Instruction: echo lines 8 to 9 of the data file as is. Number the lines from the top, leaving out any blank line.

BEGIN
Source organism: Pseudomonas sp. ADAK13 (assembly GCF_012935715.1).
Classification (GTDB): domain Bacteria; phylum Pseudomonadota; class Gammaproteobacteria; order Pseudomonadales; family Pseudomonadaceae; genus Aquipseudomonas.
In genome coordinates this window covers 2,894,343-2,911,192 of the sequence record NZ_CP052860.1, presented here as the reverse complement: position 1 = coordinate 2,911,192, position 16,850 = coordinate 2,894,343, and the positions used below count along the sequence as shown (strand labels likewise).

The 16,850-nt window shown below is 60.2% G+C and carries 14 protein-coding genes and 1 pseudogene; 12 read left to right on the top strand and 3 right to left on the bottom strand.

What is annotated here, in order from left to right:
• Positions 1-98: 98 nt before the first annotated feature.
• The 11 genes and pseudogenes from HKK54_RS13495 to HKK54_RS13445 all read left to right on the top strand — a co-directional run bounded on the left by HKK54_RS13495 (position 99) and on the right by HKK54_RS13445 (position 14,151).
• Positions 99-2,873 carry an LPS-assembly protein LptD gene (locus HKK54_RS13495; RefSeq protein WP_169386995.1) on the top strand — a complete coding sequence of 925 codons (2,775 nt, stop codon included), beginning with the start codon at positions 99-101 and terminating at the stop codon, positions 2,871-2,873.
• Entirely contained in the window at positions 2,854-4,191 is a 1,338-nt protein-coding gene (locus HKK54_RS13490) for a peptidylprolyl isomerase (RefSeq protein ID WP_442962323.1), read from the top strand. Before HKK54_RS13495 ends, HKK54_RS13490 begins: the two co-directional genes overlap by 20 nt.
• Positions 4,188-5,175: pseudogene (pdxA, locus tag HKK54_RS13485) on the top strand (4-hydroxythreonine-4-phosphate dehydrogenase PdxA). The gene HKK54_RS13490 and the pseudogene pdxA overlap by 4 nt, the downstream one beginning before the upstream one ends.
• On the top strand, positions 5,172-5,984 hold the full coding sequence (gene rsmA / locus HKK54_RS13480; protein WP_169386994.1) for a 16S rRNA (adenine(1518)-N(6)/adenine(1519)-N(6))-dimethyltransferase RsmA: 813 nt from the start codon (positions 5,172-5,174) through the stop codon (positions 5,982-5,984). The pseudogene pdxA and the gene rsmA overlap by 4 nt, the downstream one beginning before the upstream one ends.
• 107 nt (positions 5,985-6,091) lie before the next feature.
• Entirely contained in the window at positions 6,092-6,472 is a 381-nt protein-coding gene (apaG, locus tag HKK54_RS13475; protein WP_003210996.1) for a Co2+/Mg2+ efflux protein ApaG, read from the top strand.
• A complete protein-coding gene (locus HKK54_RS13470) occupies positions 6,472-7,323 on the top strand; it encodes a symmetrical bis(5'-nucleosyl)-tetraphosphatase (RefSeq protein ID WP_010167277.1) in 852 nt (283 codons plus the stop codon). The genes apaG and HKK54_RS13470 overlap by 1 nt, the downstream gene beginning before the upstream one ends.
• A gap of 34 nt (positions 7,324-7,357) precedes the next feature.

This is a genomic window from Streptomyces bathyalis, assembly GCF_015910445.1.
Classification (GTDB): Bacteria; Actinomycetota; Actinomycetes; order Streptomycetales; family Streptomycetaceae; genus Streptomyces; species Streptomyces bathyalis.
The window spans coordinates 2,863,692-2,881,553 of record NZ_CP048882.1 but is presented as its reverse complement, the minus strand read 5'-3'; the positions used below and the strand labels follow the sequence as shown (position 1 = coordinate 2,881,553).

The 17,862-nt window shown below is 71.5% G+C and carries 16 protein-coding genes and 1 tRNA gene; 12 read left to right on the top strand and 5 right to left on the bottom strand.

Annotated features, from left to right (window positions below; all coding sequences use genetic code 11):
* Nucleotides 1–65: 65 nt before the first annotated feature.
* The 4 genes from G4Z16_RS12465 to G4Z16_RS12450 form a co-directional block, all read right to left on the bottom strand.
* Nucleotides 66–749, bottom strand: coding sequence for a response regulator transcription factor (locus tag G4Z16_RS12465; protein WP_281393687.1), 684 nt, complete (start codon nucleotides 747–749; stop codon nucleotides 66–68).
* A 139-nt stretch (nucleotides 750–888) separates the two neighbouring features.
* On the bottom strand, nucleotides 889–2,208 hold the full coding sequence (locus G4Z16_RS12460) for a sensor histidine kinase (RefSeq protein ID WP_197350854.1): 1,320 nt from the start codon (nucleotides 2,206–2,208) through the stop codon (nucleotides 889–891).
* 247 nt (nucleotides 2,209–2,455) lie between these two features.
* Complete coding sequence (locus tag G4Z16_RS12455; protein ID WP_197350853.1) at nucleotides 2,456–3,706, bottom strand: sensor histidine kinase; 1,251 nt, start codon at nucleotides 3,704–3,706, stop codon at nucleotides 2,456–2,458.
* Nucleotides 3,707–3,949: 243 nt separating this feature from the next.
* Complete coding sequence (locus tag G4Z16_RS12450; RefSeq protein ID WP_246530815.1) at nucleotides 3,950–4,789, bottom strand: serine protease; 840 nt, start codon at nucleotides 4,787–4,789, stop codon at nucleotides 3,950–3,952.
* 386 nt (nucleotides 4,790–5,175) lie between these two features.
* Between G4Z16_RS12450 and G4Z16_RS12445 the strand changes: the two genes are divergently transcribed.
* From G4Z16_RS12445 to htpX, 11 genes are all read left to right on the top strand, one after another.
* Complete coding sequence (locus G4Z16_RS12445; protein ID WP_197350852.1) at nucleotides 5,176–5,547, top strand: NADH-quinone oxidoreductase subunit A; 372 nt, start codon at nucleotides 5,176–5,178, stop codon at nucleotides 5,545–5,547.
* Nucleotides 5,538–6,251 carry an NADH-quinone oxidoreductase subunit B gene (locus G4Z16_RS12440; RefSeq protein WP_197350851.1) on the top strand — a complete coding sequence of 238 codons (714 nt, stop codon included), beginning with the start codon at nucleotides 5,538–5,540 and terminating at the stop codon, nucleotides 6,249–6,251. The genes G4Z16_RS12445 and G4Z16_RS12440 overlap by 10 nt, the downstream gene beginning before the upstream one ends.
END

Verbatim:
• Positions 99-2,873 carry an LPS-assembly protein LptD gene (locus HKK54_RS13495; RefSeq protein WP_169386995.1) on the top strand — a complete coding sequence of 925 codons (2,775 nt, stop codon included), beginning with the start codon at positions 99-101 and terminating at the stop codon, positions 2,871-2,873.
• Entirely contained in the window at positions 2,854-4,191 is a 1,338-nt protein-coding gene (locus HKK54_RS13490) for a peptidylprolyl isomerase (RefSeq protein ID WP_442962323.1), read from the top strand. Before HKK54_RS13495 ends, HKK54_RS13490 begins: the two co-directional genes overlap by 20 nt.